In the days and weeks after your crash, the reality of what has happened will sink in. You will talk to your insurance company, and bills will start to come in. If the crash wasn’t your fault, you will begin to realize that you need to take legal action. Seeing a doctor early in the process will provide documentation of your injuries and make a causal connection between the crash and your medical costs. Talking to a personal injury attorney will also put you on the right path to getting the compensation you deserve. Call the Mottley Law Firm to find out more about what you can do to protect your legal claim. We are here for you.
Who can bring a lawsuit for a wrongful death?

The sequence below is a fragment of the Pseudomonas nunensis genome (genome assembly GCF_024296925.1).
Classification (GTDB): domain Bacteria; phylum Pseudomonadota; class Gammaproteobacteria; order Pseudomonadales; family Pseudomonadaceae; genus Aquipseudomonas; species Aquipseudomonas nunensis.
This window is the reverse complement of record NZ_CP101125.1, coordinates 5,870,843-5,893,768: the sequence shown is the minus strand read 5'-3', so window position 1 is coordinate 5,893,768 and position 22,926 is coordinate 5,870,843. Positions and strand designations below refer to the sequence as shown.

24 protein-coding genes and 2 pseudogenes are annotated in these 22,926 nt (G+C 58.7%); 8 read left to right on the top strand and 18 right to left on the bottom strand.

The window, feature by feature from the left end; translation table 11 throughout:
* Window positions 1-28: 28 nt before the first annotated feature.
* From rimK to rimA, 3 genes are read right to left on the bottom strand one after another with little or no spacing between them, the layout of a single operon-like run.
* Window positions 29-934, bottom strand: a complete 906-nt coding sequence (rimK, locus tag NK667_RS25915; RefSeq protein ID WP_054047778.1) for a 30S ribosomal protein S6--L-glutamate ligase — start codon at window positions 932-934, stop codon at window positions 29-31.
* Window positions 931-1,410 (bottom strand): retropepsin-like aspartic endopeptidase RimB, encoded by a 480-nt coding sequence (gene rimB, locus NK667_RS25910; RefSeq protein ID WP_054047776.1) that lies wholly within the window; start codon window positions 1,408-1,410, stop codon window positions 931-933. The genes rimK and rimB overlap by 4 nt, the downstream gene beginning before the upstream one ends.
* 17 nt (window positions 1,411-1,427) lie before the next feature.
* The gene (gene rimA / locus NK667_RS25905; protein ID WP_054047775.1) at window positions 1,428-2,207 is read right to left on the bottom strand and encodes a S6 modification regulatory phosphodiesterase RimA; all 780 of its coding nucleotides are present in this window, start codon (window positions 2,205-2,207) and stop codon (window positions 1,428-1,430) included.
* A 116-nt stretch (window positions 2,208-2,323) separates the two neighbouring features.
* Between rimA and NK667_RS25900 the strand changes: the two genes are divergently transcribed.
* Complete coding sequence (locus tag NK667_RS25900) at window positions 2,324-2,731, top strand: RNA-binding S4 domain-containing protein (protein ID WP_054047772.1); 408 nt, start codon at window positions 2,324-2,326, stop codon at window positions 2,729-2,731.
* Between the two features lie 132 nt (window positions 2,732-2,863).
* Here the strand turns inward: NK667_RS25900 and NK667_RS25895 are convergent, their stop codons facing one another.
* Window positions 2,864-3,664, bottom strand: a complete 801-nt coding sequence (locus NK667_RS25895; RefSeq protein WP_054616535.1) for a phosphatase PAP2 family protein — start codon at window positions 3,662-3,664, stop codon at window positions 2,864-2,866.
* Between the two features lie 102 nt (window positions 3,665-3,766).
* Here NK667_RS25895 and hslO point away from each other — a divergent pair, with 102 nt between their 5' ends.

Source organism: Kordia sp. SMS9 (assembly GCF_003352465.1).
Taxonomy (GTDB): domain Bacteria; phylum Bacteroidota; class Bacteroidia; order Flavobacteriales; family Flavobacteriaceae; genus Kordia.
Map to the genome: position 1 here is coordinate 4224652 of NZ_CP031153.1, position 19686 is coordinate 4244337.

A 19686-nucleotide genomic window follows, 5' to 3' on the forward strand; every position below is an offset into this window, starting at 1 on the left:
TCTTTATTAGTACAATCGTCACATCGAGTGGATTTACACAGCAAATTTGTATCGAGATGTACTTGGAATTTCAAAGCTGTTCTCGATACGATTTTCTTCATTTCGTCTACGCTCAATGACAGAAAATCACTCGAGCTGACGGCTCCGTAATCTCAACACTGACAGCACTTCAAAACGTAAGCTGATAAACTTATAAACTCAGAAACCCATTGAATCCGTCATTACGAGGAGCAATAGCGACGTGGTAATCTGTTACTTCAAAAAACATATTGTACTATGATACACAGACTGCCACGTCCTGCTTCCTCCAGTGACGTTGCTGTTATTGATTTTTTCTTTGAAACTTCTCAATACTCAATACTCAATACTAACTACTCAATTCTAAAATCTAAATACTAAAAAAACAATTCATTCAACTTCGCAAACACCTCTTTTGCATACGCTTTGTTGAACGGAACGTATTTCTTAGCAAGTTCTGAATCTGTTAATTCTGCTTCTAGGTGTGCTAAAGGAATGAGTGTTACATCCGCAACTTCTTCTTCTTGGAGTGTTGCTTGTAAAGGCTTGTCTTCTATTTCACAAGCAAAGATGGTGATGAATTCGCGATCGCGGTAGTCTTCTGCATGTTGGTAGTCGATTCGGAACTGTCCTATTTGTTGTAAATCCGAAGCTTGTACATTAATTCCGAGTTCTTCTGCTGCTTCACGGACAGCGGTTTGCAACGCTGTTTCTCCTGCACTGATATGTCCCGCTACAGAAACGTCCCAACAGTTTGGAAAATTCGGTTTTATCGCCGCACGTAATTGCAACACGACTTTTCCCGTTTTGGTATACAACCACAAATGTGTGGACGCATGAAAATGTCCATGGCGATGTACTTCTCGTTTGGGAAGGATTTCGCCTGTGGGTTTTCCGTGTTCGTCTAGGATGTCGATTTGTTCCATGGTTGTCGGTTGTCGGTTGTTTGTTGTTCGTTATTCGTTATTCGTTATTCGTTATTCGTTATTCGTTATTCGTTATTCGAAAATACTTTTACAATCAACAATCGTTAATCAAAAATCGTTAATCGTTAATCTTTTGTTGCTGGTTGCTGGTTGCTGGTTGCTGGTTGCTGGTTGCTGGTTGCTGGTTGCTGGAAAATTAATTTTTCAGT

In Virginia, as elsewhere, a lawsuit may be filed against a person (including a company) whose negligence, recklessness, or intentional conduct caused someone else to die. These are called "wrongful death" suits. Under Virginia law, all wrongful death cases must "be brought by and in the name of the personal representative of such deceased person." A personal representative is a person, such as an executor, executrix, or administrator of a person's estate who is qualified by the clerk of the circuit court to represent the deceased person and his or her estate. One of the powers of a personal representative is the power to sue. Virginia has enacted statutes that explain who may qualify as a personal representative. Personal representatives may be designated in a person's will. If no will exists or if the executor named in the will fails or refuses to qualify, then the statute gives priority to others who may want to be the personal representative. Qualifying as a personal representative is fairly easy and the people working in the clerk's offices in Virginia are very helpful in answering questions on these topics.